Party on Boris

Just when one thinks British politics can become no more ridiculous, our current government manages to plumb new depths of farce. The best spin that can be put on Boris Johnson’s transparently mendacious explanation for his attendance at a lockdown-busting party in his own garden is that it is an ambitious attempt to gaslight the entire nation; inviting us to accept that he thought the crowd of people standing around drinking was just a normal work day at Number 10 is such an obvious lie that no rational person could possibly expect it to be believed, therefore we must conclude he is actually telling the truth.

If Johnson was hoping that this daring manoeuvre would disorientate the opposition then he has been woefully disappointed, as critics from every point of the political spectrum have lined up to solemnly contrast his callous frivolity with the noble sacrifices made by the population during the pandemic. Seldom can an easier target have been presented, and, most worryingly for Johnson, the condemnation is resonating far beyond Westminster, shaking the confidence of many Tory MPs, and fuelling talk of a leadership challenge.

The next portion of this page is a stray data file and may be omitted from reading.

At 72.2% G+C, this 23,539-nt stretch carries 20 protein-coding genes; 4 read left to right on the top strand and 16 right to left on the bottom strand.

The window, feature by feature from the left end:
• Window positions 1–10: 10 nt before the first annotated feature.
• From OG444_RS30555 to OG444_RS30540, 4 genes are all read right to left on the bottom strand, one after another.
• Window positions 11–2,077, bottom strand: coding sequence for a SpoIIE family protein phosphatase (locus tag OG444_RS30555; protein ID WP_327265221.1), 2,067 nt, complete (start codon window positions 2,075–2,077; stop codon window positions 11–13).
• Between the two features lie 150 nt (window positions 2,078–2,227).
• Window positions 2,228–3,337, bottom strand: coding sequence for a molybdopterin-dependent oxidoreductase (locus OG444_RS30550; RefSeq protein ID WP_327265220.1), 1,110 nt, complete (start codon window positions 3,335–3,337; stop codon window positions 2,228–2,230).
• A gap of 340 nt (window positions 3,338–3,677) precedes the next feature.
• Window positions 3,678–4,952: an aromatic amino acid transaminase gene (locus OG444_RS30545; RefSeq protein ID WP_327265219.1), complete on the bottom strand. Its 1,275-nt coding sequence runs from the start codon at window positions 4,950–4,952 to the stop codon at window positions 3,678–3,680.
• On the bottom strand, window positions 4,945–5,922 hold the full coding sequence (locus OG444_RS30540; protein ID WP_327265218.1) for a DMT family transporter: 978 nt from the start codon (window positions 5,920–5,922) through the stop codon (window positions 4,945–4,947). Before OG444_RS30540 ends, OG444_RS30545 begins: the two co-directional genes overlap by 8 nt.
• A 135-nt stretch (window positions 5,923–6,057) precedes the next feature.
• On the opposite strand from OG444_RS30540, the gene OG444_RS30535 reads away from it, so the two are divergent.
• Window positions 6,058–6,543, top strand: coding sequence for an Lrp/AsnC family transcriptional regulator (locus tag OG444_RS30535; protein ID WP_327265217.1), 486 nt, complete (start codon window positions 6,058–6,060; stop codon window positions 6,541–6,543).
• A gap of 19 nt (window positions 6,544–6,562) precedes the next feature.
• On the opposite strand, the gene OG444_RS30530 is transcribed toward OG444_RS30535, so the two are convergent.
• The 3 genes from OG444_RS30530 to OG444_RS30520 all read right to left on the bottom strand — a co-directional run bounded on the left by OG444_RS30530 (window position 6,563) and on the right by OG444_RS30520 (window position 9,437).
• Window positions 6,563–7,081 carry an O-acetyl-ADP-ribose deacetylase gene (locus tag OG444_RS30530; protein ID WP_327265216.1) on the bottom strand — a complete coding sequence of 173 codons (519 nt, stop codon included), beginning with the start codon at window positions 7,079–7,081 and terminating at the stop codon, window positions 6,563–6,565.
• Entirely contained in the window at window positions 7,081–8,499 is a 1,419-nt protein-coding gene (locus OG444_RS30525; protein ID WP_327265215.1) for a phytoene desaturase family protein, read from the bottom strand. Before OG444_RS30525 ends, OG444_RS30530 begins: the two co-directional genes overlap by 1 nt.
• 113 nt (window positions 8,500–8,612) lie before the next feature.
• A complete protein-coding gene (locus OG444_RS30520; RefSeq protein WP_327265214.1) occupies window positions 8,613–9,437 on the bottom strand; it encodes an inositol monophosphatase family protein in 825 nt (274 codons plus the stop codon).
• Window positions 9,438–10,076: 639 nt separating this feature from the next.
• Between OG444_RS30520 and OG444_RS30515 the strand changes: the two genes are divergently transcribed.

So, slightly unexpectedly, we are presented with our first opportunity of the year to make a political prediction; will Boris still be Prime Minister at the end of this month?

I’m going to say yes, since serious candidates to replace him, like Rishi Sunak, are likely to be reluctant to take over at the top just when the country is facing a particularly rough patch, as the pandemic, Brexit, and spiralling energy prices combine to produce a cost of living crisis. Better to let Johnson take the flak for a bit longer, then make a move when the worst has passed. If Boris makes it to the end of the week then I think he’ll last until the summer at least, but he may not get the chance to host any more Christmas parties in Downing Street.

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